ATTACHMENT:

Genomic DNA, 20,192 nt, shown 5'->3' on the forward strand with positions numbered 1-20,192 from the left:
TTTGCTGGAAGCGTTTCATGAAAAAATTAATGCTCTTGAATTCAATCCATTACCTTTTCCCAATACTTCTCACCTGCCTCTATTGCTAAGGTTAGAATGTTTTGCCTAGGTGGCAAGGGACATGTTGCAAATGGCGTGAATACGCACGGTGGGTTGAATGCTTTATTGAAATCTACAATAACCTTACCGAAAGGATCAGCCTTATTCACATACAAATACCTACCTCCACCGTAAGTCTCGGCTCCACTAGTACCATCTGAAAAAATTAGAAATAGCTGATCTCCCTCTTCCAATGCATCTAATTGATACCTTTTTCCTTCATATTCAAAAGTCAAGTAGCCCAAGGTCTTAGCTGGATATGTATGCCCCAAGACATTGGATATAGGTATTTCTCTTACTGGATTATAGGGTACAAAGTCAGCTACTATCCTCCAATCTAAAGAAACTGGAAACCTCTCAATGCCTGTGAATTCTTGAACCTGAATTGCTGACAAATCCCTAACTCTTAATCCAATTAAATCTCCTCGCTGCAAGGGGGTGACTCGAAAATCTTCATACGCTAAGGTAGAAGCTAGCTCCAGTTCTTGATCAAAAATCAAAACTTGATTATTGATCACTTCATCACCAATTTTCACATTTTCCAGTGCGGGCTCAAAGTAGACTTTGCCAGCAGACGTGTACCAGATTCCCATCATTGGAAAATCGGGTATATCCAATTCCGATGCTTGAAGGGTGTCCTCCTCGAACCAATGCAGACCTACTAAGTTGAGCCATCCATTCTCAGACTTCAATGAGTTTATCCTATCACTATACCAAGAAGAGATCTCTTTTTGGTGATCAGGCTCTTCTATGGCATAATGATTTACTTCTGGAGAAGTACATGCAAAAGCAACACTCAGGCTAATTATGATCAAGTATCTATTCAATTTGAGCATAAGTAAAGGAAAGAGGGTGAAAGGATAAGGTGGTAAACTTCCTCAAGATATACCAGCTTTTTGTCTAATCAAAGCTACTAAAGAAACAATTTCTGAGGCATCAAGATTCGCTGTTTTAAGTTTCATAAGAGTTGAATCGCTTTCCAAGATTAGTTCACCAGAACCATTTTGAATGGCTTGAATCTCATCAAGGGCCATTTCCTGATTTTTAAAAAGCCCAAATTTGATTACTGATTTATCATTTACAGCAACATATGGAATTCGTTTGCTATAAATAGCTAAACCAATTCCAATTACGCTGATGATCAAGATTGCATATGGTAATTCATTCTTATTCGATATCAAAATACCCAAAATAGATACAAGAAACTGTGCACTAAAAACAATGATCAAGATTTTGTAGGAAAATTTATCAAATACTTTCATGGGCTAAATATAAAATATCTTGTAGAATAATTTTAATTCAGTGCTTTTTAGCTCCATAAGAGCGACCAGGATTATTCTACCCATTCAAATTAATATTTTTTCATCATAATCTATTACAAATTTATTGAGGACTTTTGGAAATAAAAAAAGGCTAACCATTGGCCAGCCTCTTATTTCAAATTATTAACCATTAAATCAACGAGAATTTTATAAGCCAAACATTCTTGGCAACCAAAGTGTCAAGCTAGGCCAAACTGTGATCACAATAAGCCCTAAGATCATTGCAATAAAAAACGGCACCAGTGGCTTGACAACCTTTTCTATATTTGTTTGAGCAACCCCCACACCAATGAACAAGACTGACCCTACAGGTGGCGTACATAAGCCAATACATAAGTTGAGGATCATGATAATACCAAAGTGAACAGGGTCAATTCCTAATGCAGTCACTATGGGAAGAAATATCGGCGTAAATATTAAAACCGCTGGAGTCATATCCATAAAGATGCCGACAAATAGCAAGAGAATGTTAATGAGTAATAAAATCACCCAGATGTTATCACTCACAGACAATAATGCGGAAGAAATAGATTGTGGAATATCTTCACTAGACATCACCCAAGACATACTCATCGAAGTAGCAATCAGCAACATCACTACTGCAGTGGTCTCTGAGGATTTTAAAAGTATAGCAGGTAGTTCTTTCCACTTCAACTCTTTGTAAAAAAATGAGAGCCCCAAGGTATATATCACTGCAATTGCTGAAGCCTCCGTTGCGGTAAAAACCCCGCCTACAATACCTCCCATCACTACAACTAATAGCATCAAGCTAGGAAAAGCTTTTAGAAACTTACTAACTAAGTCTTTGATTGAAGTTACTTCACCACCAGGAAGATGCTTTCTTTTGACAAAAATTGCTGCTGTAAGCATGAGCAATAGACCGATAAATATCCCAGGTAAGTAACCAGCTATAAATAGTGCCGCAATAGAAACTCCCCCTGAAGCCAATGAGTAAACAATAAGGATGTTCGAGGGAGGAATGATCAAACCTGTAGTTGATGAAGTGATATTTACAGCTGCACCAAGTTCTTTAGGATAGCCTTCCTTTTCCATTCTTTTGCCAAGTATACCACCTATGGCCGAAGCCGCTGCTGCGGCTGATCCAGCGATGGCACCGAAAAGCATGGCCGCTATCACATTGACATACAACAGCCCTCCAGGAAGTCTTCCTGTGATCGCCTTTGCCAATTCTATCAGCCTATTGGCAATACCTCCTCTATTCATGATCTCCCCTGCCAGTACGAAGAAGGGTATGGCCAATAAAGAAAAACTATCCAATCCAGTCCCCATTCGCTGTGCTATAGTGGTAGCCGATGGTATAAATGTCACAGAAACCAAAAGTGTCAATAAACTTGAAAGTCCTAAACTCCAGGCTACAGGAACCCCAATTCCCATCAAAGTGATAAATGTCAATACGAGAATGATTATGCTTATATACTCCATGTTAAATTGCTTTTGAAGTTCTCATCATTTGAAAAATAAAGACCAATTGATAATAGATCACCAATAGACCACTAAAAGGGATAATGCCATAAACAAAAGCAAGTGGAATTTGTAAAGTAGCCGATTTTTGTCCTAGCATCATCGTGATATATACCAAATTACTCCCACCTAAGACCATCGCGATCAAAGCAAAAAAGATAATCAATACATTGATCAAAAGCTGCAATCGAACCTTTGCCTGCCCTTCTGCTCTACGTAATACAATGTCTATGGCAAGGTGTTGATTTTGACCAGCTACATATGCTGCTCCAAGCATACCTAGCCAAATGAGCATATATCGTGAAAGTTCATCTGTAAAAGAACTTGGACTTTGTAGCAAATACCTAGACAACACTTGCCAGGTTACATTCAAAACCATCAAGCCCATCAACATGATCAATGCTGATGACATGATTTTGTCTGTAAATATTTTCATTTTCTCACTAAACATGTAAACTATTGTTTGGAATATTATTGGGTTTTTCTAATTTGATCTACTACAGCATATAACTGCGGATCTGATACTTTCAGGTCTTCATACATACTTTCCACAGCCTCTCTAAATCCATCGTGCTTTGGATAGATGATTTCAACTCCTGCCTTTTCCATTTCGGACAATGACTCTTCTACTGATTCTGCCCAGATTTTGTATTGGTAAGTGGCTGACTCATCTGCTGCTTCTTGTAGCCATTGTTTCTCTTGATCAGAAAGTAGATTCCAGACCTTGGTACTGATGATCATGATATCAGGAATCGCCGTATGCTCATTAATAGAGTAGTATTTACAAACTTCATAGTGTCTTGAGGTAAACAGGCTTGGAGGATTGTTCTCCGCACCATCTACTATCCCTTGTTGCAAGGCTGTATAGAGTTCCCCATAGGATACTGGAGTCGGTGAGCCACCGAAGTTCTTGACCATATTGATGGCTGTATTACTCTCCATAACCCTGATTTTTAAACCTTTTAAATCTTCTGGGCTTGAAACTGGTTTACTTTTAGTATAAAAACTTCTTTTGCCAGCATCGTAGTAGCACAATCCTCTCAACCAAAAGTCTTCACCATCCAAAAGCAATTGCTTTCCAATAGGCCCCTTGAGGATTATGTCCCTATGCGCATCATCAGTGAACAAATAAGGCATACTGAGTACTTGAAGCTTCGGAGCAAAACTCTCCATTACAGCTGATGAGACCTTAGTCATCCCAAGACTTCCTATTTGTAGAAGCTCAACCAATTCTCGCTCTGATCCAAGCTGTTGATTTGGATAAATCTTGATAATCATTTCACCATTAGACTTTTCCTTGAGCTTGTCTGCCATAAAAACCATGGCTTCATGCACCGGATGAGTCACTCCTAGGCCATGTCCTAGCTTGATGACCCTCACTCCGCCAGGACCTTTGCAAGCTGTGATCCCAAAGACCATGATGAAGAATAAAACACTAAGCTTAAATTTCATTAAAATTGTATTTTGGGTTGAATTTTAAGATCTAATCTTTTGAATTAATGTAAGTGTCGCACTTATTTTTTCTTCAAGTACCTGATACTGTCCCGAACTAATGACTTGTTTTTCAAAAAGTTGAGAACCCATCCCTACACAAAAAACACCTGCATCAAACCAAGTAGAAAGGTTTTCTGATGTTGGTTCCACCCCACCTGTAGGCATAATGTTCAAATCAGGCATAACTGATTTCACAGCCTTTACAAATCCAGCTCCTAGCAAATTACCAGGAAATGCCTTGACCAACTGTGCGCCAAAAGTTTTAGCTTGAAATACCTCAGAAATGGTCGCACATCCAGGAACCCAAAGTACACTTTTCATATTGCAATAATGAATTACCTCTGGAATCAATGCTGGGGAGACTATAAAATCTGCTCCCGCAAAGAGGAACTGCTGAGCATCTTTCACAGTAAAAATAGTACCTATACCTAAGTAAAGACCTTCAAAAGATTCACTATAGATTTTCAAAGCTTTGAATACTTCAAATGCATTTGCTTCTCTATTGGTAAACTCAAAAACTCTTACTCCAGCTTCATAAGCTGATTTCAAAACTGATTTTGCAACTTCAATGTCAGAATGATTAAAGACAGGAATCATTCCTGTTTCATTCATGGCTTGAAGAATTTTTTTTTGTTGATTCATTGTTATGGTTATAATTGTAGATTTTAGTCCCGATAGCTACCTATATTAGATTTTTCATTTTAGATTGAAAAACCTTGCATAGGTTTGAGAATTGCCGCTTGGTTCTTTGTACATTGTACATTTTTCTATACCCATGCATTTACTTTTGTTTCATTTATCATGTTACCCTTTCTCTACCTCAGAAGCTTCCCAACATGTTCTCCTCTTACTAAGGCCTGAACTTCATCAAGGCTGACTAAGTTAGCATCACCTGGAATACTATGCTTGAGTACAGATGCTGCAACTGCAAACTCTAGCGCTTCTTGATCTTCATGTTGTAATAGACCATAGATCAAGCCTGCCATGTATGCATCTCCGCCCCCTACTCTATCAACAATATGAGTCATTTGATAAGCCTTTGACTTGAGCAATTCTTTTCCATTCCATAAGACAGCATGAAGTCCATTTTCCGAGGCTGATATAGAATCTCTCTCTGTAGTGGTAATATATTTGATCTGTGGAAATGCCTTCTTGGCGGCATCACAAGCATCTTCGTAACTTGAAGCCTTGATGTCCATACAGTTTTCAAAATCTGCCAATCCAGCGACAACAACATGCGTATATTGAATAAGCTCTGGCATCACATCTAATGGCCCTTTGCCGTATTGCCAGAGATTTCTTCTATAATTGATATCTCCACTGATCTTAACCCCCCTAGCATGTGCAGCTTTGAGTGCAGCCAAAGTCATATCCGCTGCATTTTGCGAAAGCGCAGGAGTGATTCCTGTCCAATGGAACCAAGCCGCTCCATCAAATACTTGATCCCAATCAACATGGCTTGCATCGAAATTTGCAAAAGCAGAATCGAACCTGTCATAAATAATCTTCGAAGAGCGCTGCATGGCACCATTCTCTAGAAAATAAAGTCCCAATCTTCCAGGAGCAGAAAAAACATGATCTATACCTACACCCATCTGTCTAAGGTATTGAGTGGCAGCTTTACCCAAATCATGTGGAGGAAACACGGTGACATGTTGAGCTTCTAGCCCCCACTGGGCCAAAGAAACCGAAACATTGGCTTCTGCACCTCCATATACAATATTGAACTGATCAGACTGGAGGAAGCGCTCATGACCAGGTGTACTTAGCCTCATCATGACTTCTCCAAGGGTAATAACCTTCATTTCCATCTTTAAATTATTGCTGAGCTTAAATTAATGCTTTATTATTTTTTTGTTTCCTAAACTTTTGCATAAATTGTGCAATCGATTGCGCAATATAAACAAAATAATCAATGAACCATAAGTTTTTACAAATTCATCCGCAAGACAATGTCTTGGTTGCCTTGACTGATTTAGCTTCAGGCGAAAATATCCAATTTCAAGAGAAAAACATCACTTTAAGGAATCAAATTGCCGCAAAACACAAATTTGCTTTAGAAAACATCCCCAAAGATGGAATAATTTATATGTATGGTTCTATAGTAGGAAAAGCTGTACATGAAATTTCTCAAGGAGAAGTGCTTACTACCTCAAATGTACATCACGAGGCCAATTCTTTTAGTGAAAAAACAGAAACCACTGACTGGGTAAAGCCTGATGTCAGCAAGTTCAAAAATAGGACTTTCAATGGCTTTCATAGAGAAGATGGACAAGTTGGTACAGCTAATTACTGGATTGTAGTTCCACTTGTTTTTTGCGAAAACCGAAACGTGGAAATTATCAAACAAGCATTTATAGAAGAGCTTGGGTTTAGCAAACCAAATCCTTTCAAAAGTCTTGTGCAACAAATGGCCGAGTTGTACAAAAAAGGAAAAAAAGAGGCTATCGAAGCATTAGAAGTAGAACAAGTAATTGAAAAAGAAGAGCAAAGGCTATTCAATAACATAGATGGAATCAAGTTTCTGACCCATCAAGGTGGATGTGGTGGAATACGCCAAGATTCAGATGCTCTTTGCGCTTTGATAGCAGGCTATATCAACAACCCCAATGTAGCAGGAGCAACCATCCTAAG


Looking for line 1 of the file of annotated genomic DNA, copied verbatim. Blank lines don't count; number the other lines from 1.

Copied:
Genomic DNA, 20,192 nt, shown 5'->3' on the forward strand with positions numbered 1-20,192 from the left: